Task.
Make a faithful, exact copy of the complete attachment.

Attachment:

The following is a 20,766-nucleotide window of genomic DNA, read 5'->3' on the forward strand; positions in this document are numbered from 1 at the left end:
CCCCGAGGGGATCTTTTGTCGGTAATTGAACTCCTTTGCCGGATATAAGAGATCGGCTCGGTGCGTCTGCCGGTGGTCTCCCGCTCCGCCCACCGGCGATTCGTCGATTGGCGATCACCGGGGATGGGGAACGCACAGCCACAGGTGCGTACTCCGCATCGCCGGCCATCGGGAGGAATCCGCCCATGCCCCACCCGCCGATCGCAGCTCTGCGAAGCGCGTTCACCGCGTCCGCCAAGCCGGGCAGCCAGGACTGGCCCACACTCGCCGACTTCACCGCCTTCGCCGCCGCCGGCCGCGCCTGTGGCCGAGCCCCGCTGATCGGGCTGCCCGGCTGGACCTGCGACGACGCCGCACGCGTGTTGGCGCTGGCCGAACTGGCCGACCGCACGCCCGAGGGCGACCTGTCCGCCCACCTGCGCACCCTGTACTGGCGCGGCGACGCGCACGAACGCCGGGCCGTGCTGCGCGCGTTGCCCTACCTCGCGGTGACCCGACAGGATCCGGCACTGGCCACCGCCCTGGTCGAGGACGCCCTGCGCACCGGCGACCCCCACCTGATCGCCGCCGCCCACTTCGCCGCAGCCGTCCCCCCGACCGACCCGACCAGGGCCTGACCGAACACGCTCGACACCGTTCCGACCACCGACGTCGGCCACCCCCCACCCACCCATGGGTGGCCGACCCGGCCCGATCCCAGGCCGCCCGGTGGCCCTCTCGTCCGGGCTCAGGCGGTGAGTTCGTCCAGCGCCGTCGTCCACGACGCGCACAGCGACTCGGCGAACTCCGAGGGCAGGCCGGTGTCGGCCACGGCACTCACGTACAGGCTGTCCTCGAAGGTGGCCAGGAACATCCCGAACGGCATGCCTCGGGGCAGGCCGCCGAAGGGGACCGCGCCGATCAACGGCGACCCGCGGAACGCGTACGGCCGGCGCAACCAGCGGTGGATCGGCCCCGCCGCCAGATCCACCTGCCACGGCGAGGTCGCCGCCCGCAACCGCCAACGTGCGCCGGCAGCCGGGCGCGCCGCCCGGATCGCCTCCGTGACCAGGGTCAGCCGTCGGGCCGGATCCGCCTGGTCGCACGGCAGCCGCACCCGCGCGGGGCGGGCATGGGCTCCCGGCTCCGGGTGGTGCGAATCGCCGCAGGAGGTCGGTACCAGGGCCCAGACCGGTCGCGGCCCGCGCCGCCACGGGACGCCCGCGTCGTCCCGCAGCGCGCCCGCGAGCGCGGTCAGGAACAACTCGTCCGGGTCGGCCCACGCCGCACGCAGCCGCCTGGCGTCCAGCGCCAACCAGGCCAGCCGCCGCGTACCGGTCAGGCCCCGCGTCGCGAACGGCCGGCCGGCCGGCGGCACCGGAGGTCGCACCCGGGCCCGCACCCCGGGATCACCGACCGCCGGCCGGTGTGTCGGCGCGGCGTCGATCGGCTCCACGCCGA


The following is a 20,766-nucleotide window of genomic DNA, read 5'->3' on the forward strand; positions in this document are numbered from 1 at the left end:
CCCCGAGGGGATCTTTTGTCGGTAATTGAACTCCTTTGCCGGATATAAGAGATCGGCTCGGTGCGTCTGCCGGTGGTCTCCCGCTCCGCCCACCGGCGATTCGTCGATTGGCGATCACCGGGGATGGGGAACGCACAGCCACAGGTGCGTACTCCGCATCGCCGGCCATCGGGAGGAATCCGCCCATGCCCCACCCGCCGATCGCAGCTCTGCGAAGCGCGTTCACCGCGTCCGCCAAGCCGGGCAGCCAGGACTGGCCCACACTCGCCGACTTCACCGCCTTCGCCGCCGCCGGCCGCGCCTGTGGCCGAGCCCCGCTGATCGGGCTGCCCGGCTGGACCTGCGACGACGCCGCACGCGTGTTGGCGCTGGCCGAACTGGCCGACCGCACGCCCGAGGGCGACCTGTCCGCCCACCTGCGCACCCTGTACTGGCGCGGCGACGCGCACGAACGCCGGGCCGTGCTGCGCGCGTTGCCCTACCTCGCGGTGACCCGACAGGATCCGGCACTGGCCACCGCCCTGGTCGAGGACGCCCTGCGCACCGGCGACCCCCACCTGATCGCCGCCGCCCACTTCGCCGCAGCCGTCCCCCCGACCGACCCGACCAGGGCCTGACCGAACACGCTCGACACCGTTCCGACCACCGACGTCGGCCACCCCCCACCCACCCATGGGTGGCCGACCCGGCCCGATCCCAGGCCGCCCGGTGGCCCTCTCGTCCGGGCTCAGGCGGTGAGTTCGTCCAGCGCCGTCGTCCACGACGCGCACAGCGACTCGGCGAACTCCGAGGGCAGGCCGGTGTCGGCCACGGCACTCACGTACAGGCTGTCCTCGAAGGTGGCCAGGAACATCCCGAACGGCATGCCTCGGGGCAGGCCGCCGAAGGGGACCGCGCCGATCAACGGCGACCCGCGGAACGCGTACGGCCGGCGCAACCAGCGGTGGATCGGCCCCGCCGCCAGATCCACCTGCCACGGCGAGGTCGCCGCCCGCAACCGCCAACGTGCGCCGGCAGCCGGGCGCGCCGCCCGGATCGCCTCCGTGACCAGGGTCAGCCGTCGGGCCGGATCCGCCTGGTCGCACGGCAGCCGCACCCGCGCGGGGCGGGCATGGGCTCCCGGCTCCGGGTGGTGCGAATCGCCGCAGGAGGTCGGTACCAGGGCCCAGACCGGTCGCGGCCCGCGCCGCCACGGGACGCCCGCGTCGTCCCGCAGCGCGCCCGCGAGCGCGGTCAGGAACAACTCGTCCGGGTCGGCCCACGCCGCACGCAGCCGCCTGGCGTCCAGCGCCAACCAGGCCAGCCGCCGCGTACCGGTCAGGCCCCGCGTCGCGAACGGCCGGCCGGCCGGCGGCACCGGAGGTCGCACCCGGGCCCGCACCCCGGGATCACCGACCGCCGGCCGGTGTGTCGGCGCGGCGTCGATCGGCTCCACGCCGA